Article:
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Mentorship programs are a popular way to invest in talent and help organizations be more successful.

Yet, despite the benefits of these programs, research has shown that only 37% of employees cite having a mentor. Beyond this, it’s often unclear whether these programs are truly adding value or if they’ve simply become checkboxing activities.

As a leader of people, I believe that providing mentorship to others is one of the most important things I do. 

Here I’ll take you through the benefits of a mentorship program and how to establish one in your organization.

What is a mentorship program?

Mentorship programs are an organized approach to matching an employee with a (usually) more senior colleague who will act as a trusted coach or adviser and support their growth and professional development.

Mentorship programs are all about taking a highly intentional approach to building human connections at your organization. Mentees gain the ability to develop critical knowledge, skills, and abilities through the coaching and guidance of their mentors.  

You may have heard of the 70-20-10 Model of learning and development for building a learning and development strategy.

In this model, 70% of the way you develop your employees should be through experiential learning, 20% should be through social learning and 10% should be through formal.  

Mentorship is a significant element of any well-constructed colleague and leadership development program, tying nicely with the social learning component of your overall learning and development strategy.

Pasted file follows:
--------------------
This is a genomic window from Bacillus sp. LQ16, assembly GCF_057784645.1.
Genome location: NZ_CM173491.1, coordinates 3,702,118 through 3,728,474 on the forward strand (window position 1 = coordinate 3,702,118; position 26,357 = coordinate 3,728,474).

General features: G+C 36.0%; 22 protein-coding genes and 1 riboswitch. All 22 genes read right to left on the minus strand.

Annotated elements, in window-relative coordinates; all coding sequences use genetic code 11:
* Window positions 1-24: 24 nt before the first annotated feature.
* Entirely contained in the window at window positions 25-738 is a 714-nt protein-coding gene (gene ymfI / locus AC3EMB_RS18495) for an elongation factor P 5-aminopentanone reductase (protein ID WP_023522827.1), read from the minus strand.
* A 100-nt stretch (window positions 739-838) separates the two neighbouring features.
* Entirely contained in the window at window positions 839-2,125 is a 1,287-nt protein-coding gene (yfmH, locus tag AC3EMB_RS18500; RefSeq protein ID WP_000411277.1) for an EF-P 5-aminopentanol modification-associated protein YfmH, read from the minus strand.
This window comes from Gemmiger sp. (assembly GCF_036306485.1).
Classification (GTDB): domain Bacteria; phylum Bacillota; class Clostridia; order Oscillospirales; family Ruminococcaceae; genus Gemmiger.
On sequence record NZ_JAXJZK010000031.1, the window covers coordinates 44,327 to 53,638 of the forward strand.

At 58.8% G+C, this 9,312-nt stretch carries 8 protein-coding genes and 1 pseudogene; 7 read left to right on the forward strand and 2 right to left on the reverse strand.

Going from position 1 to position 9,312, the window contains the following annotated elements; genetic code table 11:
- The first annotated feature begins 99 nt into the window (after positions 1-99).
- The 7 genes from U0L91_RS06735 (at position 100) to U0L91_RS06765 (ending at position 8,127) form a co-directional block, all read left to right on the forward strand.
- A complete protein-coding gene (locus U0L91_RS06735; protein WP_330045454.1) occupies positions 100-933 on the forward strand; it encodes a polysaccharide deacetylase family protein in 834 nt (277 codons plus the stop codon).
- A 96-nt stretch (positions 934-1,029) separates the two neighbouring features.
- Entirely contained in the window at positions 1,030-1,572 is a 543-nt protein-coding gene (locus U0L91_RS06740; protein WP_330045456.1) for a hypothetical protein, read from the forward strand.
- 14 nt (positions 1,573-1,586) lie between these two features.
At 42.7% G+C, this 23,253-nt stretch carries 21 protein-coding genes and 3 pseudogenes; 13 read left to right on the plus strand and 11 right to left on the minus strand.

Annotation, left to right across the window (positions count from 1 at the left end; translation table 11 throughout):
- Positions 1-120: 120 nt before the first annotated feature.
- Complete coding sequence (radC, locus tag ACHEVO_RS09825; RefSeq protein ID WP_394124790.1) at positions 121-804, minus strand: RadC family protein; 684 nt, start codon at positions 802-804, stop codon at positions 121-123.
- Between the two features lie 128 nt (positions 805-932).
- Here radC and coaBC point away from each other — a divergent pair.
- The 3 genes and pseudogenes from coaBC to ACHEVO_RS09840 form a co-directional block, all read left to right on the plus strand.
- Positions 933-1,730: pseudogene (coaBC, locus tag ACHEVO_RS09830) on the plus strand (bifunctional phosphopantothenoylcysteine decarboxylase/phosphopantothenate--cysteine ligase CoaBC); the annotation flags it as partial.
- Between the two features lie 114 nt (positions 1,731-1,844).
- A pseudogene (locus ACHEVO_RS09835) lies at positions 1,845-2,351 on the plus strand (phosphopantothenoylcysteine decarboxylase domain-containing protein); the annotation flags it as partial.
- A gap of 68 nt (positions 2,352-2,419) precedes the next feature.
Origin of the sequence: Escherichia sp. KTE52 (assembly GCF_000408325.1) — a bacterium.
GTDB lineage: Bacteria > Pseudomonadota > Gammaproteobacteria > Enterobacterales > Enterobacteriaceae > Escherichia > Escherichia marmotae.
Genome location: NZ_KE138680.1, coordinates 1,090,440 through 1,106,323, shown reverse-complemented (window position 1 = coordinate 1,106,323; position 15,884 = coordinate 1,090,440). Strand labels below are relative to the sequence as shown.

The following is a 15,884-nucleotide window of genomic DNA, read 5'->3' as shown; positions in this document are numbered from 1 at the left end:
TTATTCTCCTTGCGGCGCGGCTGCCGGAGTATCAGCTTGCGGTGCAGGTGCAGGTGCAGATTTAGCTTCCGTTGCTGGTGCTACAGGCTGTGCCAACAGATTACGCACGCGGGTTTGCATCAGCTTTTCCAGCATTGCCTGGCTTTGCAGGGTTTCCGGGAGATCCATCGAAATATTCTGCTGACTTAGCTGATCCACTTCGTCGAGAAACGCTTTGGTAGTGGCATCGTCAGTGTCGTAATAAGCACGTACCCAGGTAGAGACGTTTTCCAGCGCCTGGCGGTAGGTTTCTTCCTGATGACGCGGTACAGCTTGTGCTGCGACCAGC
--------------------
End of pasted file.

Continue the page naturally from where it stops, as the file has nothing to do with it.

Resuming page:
70 20 10 model of learning infographic

How can a mentorship program benefit your organization?

Mentorship programs provide many benefits to both your organization and your employees, including both mentees and mentors.

Support colleague development

Through mentorship programs, your employees can learn and grow, whether the mentor or mentee.

Mentees benefit by:

  • Gaining a deeper understanding of their strengths and opportunity areas 
  • Getting advice/feedback/perspective from other colleagues in a psychologically safe environment
  • Gaining new skills, new perspectives, new relationships/partnerships around the organization, and a greater sense of belonging in your organization
  • Better understand the makeup of the organization (this is especially beneficial for newer colleagues and/or colleagues at complex organizations that can be hard to navigate).
  • Gaining life skills that can benefit them even beyond the workplace
  • Feeling more empowered to realize their career goals.

Mentors benefit by: 

  • Developing their coaching skills and playing a different role than they might in their daily work 
  • Gaining new perspectives and relationships with employees around the organization 
  • Potentially building succession plans and helping ensure that their knowledge, skills, and abilities are passed onto the next generation of talent.

Better internal mobility and succession slates 

As organizations across the globe battle for top talent, it’s vital that they’re able to build slates of talent ready to be deployed as new opportunities emerge around your organization.

According to the Harvard Business Review, investing in your colleagues through mentorship has “a host of professional benefits, including more rapid advancement, higher salaries, greater organizational commitment, stronger identity, and higher satisfaction with both job and career.

Your employees benefit by gaining a network of advocates who can help them navigate the organization, be a sounding board and coach through challenges, and ensure they’re focused on honing the key strengths needed to further their career goals.